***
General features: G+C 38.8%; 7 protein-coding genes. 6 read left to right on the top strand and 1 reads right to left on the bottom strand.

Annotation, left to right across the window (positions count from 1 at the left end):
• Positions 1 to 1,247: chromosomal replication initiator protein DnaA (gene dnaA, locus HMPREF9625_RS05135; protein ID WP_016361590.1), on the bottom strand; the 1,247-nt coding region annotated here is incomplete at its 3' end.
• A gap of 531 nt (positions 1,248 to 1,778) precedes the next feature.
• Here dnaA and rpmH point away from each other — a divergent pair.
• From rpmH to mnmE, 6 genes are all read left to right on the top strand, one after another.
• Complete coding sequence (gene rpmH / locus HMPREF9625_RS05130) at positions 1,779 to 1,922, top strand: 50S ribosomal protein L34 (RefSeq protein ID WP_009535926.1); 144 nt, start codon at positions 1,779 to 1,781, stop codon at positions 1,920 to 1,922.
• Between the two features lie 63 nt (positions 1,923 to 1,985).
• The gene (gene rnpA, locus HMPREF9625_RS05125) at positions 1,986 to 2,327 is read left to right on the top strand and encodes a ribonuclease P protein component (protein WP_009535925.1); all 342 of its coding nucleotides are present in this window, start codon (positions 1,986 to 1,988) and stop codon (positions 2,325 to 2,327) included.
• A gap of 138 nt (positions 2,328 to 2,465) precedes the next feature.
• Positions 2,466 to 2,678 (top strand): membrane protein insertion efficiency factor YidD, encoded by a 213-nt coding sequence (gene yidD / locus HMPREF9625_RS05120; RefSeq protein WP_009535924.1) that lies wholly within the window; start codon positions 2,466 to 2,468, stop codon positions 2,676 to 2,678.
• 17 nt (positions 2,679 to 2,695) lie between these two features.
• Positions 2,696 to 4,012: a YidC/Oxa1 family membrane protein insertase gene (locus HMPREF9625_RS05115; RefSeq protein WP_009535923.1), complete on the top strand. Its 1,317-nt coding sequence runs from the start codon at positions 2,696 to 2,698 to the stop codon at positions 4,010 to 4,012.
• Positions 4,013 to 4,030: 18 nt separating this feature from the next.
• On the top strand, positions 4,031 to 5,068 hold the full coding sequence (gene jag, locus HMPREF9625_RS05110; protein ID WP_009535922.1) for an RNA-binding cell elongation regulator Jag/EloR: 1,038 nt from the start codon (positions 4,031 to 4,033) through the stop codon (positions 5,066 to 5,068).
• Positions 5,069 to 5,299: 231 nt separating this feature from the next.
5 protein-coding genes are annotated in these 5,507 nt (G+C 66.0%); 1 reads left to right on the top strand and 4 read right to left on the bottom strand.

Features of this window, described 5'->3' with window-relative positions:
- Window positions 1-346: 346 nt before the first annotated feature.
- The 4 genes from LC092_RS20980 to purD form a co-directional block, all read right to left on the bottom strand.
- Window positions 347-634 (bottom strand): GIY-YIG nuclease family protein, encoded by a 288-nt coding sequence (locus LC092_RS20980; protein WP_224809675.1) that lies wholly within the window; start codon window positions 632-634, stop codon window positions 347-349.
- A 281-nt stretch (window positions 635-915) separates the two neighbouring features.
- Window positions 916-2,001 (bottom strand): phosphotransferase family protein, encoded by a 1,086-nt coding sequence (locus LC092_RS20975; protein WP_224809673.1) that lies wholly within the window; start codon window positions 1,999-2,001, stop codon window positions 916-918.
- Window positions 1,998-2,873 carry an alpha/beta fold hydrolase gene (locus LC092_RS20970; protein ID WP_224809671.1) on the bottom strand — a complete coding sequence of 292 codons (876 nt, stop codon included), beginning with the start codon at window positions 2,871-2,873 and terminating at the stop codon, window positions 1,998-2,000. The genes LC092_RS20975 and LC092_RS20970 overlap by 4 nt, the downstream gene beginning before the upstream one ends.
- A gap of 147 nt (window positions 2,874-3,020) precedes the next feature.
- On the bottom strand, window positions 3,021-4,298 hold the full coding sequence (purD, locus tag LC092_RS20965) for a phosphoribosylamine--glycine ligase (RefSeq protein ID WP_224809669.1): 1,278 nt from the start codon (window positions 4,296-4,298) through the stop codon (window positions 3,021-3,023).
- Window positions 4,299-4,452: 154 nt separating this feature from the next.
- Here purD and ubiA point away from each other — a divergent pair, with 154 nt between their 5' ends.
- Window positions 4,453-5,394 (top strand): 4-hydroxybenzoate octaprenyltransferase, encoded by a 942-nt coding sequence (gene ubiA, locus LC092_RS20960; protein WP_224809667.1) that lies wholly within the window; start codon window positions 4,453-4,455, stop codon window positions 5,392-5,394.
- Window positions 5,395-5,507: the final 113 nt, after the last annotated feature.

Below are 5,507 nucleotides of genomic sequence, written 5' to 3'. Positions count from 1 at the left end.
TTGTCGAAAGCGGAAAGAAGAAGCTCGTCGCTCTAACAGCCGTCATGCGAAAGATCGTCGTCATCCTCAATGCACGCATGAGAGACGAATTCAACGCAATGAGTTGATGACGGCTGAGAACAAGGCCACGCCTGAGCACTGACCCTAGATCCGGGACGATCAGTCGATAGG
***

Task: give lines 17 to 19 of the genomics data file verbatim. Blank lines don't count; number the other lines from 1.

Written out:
5 protein-coding genes are annotated in these 5,507 nt (G+C 66.0%); 1 reads left to right on the top strand and 4 read right to left on the bottom strand.

Features of this window, described 5'->3' with window-relative positions:
- Window positions 1-346: 346 nt before the first annotated feature.